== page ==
“You have some really lovely properties that are just not very well cared for. I always say to people, you walk in and just take the atmosphere in. I’ve been to a home that was so lovely and had a beautiful dementia wing and it was all really impressive, but I just couldn’t shake the feeling everyone was very unhappy. Not the residents as such, but the team, because everyone we passed was looking down, and I thought ‘that’s odd that no one says hello, or just engages’. It’s the atmosphere of the home that matters most.”

So, what makes Loveday stand out? “For me, it was the fact that it was a start-up. Many of my friends thought I was completely nuts – ‘you probably won’t even get paid; it’s too small’. I always had this idea of ‘why can’t we do things better?’ and some of it requires money, but some of it, not really. It’s just how you do things. What an amazing opportunity for me to come into a company that is a bit of a blank canvas, and that’s growing, where I can implement things that I always wanted to without facing a lot of red tape.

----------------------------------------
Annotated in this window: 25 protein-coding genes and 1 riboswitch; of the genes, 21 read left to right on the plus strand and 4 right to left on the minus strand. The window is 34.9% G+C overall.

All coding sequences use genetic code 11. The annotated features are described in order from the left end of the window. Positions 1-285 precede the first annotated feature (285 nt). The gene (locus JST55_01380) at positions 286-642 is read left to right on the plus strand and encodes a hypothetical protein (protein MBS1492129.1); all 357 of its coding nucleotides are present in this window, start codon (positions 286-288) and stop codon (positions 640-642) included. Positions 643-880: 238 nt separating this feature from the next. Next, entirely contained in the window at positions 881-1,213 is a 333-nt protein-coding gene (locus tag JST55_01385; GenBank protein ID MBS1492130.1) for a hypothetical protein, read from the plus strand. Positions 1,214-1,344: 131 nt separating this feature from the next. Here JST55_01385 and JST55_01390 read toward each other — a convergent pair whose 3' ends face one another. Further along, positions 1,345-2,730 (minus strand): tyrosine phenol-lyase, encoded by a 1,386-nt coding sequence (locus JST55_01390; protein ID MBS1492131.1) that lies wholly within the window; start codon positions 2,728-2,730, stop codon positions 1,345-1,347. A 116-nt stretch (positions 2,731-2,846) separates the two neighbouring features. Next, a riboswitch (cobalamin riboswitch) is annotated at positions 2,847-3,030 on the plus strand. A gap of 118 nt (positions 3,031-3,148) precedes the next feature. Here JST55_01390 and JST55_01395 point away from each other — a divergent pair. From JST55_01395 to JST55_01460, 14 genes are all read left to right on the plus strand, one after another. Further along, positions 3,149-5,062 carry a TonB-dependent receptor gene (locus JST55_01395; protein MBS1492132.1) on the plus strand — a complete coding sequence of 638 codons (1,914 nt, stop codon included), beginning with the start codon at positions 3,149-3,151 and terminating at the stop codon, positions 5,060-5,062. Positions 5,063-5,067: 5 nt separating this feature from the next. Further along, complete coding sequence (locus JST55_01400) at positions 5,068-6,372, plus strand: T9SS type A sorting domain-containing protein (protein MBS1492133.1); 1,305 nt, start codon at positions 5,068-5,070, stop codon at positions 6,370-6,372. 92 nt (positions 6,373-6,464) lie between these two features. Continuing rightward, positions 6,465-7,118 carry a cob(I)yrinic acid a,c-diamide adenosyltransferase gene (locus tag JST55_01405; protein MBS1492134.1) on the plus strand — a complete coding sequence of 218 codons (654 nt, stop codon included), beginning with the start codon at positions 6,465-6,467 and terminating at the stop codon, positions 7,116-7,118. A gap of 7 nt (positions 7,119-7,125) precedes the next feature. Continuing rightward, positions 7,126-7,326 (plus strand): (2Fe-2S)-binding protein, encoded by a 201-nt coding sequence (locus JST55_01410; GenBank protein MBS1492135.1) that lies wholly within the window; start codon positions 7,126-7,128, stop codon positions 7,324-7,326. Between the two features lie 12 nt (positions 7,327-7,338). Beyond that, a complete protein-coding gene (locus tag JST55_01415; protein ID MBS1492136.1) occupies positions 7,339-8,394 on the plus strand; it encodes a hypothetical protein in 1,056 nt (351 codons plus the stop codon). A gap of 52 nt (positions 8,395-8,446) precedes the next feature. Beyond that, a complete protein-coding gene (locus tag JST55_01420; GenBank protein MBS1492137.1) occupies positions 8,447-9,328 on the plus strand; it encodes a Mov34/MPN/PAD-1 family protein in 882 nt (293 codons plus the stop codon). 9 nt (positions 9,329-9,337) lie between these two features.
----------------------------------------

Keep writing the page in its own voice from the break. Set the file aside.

“When you’re in a big organisation, you have to go through head office and then, if they implement something, they tend to do it across all the homes; it’s tough to make any changes. I thought I might be able to do it here. As soon as I joined, I thought ‘yeah, I think they’re open to hearing me out’ which is great. You don’t get that in every organisation you work for.

It’s exciting that we’ve got investors on board and have started building more homes. I never really could do that as a nurse or a deputy, you focus more on care and clinical stuff. At Chelsea Court Place, we did everything together. I learned so much about how the business works, how people are invoiced, and how people are paid, plus PR and marketing, which I’d never done before. It’s fun because you get to do different things almost daily. It’s such a small team, everyone works together to get the job done. It’s not like, ‘I’m above that, that’s your job’. There have been times when senior management is helping out because the dishwasher is broken. No job is too big or too small, it’s very collaborative.”